Big tech accountability? Read how we got here in  The Closing of the Net 

The proposed new European Commissioners will be questioned  by the European Parliament this week. Amazingly, there are four who will have some form of responsibility for policy related to copyright and the Internet. What should the Parliament be asking about? Let's meet them...


***Watch Viviane Reding being questioned live! ***


Viviane Reding

Commissioner-designate, Justice, Fundamental Rights and Citizenship

As Commissioner for Information Society, Viviane Reding  has done a 360 U-turn from supporting graduated response/3-strikes measures, to supporting the fundamental rights of Internet users. On her watch,  the so-called ‘copyright hooks' were mysteriously inserted into the Telecoms Package. Also on her watch, a policy for a Europe-wide 3-strikes began to be formulated, although it has since taken a back seat (and hopefully been put on a very dusty back shelf).  

In her statement at the end of the Telecoms Package negotiations on 5 November 2009, she said " a 3-strikes law which would cut people off the Internet without a prior procedure will certainly not become part of European law".

She will be questioned by the Civil Liberties and the  Womens Rights committees and Sharon Bowles, chair of the Legal Affairs committee.


Neelie Kroes

Commissioner-designate, Digital Agenda

Neelie Kroes must have been  a big Rolling Stones fan, because  as Commissioner for Competition,  she appeared delighted to be photographed with Mick Jagger  at a round-table on copyright. Her round-table also included other venerables of old industry, such as the head of  LVMH, makers of Louis Vuitton,  who are noted for their lack of sympathy towards the Internet and its users.

We have higher hopes for her, if she is succesful in getting the Information Society portfolio. Net neutrality has been put onto her agenda by the European Parliament.


She will grilled by the ITRE (Industry)  committee.


Michel Barnier

Commissioner-designate, Internal Market  and Services

Michel Barnier is unknown to Brussels, but the fact that he is French and appointed by President Nicholas Sarkozy should tell us something about his likely attitude to copyright matters. As Internal Market Commissioner he will hold the portfolio for copyright and for  the new IPR Enforcement Observatory. His DG has begun to hold an annual conference on IPR Enforcement, where pro-copyright MEPs cosy up to the likes of the IFPI.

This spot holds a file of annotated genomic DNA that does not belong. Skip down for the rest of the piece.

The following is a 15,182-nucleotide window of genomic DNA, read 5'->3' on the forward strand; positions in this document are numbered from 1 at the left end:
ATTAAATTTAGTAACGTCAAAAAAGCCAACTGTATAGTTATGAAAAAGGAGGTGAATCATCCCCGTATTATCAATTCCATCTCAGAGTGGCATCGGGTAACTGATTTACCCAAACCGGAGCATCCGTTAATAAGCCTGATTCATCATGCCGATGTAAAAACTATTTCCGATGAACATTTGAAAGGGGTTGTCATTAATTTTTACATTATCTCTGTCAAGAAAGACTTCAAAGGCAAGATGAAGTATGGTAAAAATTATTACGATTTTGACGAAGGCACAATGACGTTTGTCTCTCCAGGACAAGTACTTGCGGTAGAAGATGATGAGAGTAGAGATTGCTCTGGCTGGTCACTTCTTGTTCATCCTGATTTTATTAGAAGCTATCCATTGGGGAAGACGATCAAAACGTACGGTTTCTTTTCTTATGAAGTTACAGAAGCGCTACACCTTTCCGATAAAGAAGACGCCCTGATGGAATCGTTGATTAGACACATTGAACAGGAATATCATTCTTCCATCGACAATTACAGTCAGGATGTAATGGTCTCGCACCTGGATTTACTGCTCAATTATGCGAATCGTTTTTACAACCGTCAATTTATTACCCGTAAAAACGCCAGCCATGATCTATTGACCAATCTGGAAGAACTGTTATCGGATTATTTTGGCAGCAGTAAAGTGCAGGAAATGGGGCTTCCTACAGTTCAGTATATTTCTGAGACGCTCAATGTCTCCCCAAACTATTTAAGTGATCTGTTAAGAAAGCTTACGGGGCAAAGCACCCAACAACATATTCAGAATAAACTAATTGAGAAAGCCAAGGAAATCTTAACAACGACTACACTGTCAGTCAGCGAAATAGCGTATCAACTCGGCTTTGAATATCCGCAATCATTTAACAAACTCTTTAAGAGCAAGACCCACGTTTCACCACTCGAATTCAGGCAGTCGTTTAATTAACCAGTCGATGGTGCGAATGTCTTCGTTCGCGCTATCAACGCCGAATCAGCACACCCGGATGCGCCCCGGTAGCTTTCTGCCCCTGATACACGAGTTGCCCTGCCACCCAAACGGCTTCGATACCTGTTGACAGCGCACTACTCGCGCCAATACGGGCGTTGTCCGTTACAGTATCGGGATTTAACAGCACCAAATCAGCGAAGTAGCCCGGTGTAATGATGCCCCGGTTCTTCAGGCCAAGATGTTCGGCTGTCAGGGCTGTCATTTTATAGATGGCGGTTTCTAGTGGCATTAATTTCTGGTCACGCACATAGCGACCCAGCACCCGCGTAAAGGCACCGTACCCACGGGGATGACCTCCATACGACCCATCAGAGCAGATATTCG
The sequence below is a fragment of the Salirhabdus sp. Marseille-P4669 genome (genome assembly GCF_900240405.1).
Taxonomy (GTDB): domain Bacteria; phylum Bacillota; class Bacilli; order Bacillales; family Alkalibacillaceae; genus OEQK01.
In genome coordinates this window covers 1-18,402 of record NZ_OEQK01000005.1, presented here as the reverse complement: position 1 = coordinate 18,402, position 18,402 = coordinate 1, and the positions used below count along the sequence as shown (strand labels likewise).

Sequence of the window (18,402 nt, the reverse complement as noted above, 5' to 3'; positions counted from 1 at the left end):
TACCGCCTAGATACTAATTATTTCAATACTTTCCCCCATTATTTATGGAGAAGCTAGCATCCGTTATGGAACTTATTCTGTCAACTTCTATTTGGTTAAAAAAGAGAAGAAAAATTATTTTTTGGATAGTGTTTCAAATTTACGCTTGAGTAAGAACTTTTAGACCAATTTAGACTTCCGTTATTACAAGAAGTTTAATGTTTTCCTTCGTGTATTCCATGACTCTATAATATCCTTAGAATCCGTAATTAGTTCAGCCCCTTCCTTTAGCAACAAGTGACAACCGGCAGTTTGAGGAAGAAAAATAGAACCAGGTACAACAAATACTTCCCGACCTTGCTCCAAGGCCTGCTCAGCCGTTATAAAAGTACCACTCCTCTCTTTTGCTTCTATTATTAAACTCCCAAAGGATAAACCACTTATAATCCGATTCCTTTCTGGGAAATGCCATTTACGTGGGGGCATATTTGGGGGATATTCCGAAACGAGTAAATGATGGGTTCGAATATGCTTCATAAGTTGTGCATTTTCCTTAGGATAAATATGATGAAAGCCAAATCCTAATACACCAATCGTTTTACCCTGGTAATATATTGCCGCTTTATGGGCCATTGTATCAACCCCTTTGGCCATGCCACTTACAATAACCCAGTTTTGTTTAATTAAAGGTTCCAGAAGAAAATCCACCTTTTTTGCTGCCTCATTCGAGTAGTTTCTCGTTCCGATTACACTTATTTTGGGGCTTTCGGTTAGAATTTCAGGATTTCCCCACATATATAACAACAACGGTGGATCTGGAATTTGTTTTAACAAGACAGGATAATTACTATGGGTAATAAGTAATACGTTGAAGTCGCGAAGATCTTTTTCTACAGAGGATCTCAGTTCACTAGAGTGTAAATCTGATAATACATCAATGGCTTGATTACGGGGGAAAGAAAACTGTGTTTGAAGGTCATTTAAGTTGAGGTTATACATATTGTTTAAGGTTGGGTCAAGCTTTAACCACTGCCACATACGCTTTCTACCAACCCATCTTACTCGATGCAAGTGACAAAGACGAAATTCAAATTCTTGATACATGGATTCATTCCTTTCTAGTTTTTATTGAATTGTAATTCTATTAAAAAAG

We must not let him forget that the real solution to the copyright online issue lies in his hands, and it is to sort the collecting societies and enable multi-territory rights for Internet publication.


He will answer questions from  Arlene McCarthy, chair of the Monetary Affairs ( ECON) committee,   and Malcolm Harbour, chair of the Internal Market (IMCO) committee.  


Karel de Grucht

Commissioner-designate, Trade

Karel de Grucht, is a Belgian politician and a lawyer. He has published an article entitled "No man is an island - On democracy, liberty and human rights",  and therefore creates expectations that he  will protect the fundamental rights of European citizens. This will concern him in respect of the ACTA dossier which he will be taking over from Baroness Ashton. ACTA - Anti-counterfeiting Trade Agreement - seeks to get a global agreement on 3-strikes measures and secondary liability for ISPs in relation to  copyright and has  many implications for fundamental rights.

His interrogators will be the International Trade committee.


La Quadrature du Net has put forward some questions for all of  them,  across a range of issues from ACTA and WIPO, and copyright term extension,  to net neutrality, Internet blocking and fundamental rights.

MEPs should certainly ask about how they propose to implement the divergent EU policies which on the one hand would block the Internet and are pushing for ever tougher measures against Internet users, with the policy which put the Digital Economy at the forefront of the financial recovery. 


Full details of the Commissioners-designate are on the European Parliament website. 

The hearings will available via webcast , starting tomorrow. 


This article is licensed under a Creative Commons Attribution Non-commercial-Share Alike 2.5 UK:England and Wales License. It may be used for non-commercial purposes only, and the author's name should be attributed. The correct attribution for this article is: Monica Horten (2010) Meet the new EU Commissioners for Copyright

, 12 January 2010 .

Iptegrity in brief is the website of Dr Monica Horten. I’ve been analysing analysing digital policy since 2008. Way back then, I identified how issues around rights can influence Internet policy, and that has been a thread throughout all of my research. I hold a PhD in EU Communications Policy from the University of Westminster (2010), and a Post-graduate diploma in marketing.   I’ve served as an independent expert on the Council of Europe  Committee on Internet Freedoms, and was involved in a capacity building project in Moldova, Georgia, and Ukraine. I am currently (from June 2022)  Policy Manager - Freedom of Expression, with the Open Rights Group. For more, see About Iptegrity is made available free of charge for  non-commercial use, Please link-back & attribute Monica Horten. Thank you for respecting this.

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